The book is succinct and practical, but it is too short. It gives examples, but they seem contrived. The tone is very "preachy," particularly coming from someone who seems to have no real expertise on the subject. It's more of a primer or booklet than an actual book about developing Grit in kids. If it included a study guide or discussion questions and was better developed, perhaps it could be included in parenting classes or some sort of support group.
In summary, this was a fair first draft or outline of what could be covered in a book about developing Grit in young people. Nevertheless, I think it would behoove the author to go back and flesh out this book some more. First, he needs to explain just what Grit is by paraphrasing and quoting some of Angela Duckworth's key points--and giving her credit for them. Second, he could quote or refer to some of her "grit paradigms" or use headings from Duckworth's books to discuss his points, and then give his examples and strategies. He might need to get permission from Duckworth to do so. She may even be gracious enough to collaborate with him--provided he can demonstrate that his advice is useful and credible. Finally, he needs to hire a competent editor to help him correct his errata.
Having raised two highly intelligent and successful young men, I know it takes a lot of hard work, understanding and prayer to foster passion and perseverance in children. I have also been involved in education and mentoring young people in religious and club settings. I would have loved to have had access to Angela Duckworth's book back in my earlier years, as well as something to help me practically apply some of her principles at home and in those other settings. While Lee David Daniel's book might whet someone's appetite and get them thinking in this area, I am not sure it would be the best resource available to parents and other supportive adults for developing Grit in their kids.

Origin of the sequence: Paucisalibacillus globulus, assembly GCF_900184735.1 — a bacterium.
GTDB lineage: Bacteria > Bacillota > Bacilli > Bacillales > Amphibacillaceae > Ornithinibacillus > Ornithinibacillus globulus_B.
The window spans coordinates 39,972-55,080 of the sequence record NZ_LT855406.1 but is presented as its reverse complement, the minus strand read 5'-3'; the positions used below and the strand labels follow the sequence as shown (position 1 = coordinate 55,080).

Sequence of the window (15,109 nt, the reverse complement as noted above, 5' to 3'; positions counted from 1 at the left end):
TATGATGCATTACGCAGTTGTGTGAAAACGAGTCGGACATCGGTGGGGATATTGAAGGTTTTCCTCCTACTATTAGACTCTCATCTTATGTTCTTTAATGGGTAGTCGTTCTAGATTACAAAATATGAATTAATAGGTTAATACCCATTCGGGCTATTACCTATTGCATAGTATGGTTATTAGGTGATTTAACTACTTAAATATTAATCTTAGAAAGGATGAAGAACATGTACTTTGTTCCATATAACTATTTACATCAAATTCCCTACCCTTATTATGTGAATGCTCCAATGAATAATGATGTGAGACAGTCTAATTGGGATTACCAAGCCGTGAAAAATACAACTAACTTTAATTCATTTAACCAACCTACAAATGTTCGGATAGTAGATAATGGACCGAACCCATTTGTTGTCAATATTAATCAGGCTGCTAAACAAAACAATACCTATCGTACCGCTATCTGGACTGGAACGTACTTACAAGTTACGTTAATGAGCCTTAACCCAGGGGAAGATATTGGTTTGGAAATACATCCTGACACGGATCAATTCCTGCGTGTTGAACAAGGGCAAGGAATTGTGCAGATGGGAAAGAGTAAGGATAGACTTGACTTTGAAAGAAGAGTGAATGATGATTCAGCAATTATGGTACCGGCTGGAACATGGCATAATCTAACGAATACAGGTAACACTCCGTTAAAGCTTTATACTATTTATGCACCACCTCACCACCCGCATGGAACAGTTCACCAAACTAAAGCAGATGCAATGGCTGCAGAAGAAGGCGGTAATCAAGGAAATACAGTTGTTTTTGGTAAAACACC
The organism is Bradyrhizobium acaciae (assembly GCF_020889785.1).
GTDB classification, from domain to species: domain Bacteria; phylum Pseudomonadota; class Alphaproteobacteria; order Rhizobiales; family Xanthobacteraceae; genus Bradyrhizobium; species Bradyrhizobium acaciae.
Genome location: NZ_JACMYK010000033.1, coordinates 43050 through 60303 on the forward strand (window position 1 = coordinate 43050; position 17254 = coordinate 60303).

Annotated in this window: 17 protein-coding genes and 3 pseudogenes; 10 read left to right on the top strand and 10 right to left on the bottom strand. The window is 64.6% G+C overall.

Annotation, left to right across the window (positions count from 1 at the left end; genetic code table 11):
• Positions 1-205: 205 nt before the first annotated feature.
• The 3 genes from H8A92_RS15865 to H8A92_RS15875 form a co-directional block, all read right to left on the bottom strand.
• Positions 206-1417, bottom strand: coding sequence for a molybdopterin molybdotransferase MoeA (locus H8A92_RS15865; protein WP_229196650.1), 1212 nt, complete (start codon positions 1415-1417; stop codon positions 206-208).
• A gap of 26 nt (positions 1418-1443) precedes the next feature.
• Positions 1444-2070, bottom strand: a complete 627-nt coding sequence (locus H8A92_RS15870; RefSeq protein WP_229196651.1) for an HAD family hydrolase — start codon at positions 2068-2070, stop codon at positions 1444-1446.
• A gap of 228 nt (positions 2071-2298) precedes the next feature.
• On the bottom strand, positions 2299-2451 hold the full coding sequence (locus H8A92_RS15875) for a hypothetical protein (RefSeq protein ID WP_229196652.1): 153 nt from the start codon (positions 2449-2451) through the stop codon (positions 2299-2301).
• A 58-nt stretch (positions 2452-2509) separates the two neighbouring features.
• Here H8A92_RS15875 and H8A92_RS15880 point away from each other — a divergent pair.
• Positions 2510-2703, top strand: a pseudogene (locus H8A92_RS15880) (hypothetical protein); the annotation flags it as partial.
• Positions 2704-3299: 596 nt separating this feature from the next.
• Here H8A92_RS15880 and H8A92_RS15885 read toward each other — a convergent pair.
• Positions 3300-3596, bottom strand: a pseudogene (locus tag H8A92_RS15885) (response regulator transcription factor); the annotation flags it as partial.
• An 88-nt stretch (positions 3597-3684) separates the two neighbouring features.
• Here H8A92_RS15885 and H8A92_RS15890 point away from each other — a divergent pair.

Grit for Kids is a short, application focused short book that can provide some needed guidance to parents who are struggling with how to help their kids follow through in the face of challenges, or just boredom. It says a minimal amount about the theory of “grit” and dives into scenarios and techniques you can use to encourage the right combination of endurance and passion with children in your care. The examples are realistic and address children of a variety of ages from later elementary to high school.
The author captures the essential parts of grit, including the subtlety that gets lost in many interpretations which focus on "persistence" over all else. As Angela Duckworth describes the concept of “grit,” it also means understanding your limits. I would recommend reading Grit: The Power of Passion and Perseverance, but that is a larger time commitment, and this book might just fill a gap. It will give you ideas to get started, as it is easily readable during a couple of short blocks of idle time.
The book would be better if the author pointed to resources to go more deeply. And it is a bit simplistic, but if you are looking for a way to understand how to help your kids get on the road to being grittier, then this is worth a look if the price is right. But do follow up with the original book, or at least the TED talk.